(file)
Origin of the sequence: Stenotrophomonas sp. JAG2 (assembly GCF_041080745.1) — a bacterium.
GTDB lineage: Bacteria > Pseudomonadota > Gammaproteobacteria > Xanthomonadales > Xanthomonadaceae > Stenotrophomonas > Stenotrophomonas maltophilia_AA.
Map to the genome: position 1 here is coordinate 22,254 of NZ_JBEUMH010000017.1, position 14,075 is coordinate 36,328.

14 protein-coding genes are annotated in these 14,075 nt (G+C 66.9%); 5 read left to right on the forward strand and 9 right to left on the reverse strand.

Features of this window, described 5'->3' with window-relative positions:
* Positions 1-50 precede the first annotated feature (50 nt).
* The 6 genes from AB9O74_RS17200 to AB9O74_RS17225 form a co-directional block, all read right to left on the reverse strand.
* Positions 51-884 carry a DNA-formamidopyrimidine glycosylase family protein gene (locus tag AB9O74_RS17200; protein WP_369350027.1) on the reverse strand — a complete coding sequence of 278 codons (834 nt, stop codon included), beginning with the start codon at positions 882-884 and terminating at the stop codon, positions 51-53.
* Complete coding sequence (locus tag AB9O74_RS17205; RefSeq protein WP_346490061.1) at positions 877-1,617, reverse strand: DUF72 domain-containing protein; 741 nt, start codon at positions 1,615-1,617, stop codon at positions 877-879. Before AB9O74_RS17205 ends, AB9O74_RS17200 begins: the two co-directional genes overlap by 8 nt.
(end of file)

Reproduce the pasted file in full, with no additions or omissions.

Origin of the sequence: Stenotrophomonas sp. JAG2 (assembly GCF_041080745.1) — a bacterium.
GTDB lineage: Bacteria > Pseudomonadota > Gammaproteobacteria > Xanthomonadales > Xanthomonadaceae > Stenotrophomonas > Stenotrophomonas maltophilia_AA.
Map to the genome: position 1 here is coordinate 22,254 of NZ_JBEUMH010000017.1, position 14,075 is coordinate 36,328.

14 protein-coding genes are annotated in these 14,075 nt (G+C 66.9%); 5 read left to right on the forward strand and 9 right to left on the reverse strand.

Features of this window, described 5'->3' with window-relative positions:
* Positions 1-50 precede the first annotated feature (50 nt).
* The 6 genes from AB9O74_RS17200 to AB9O74_RS17225 form a co-directional block, all read right to left on the reverse strand.
* Positions 51-884 carry a DNA-formamidopyrimidine glycosylase family protein gene (locus tag AB9O74_RS17200; protein WP_369350027.1) on the reverse strand — a complete coding sequence of 278 codons (834 nt, stop codon included), beginning with the start codon at positions 882-884 and terminating at the stop codon, positions 51-53.
* Complete coding sequence (locus tag AB9O74_RS17205; RefSeq protein WP_346490061.1) at positions 877-1,617, reverse strand: DUF72 domain-containing protein; 741 nt, start codon at positions 1,615-1,617, stop codon at positions 877-879. Before AB9O74_RS17205 ends, AB9O74_RS17200 begins: the two co-directional genes overlap by 8 nt.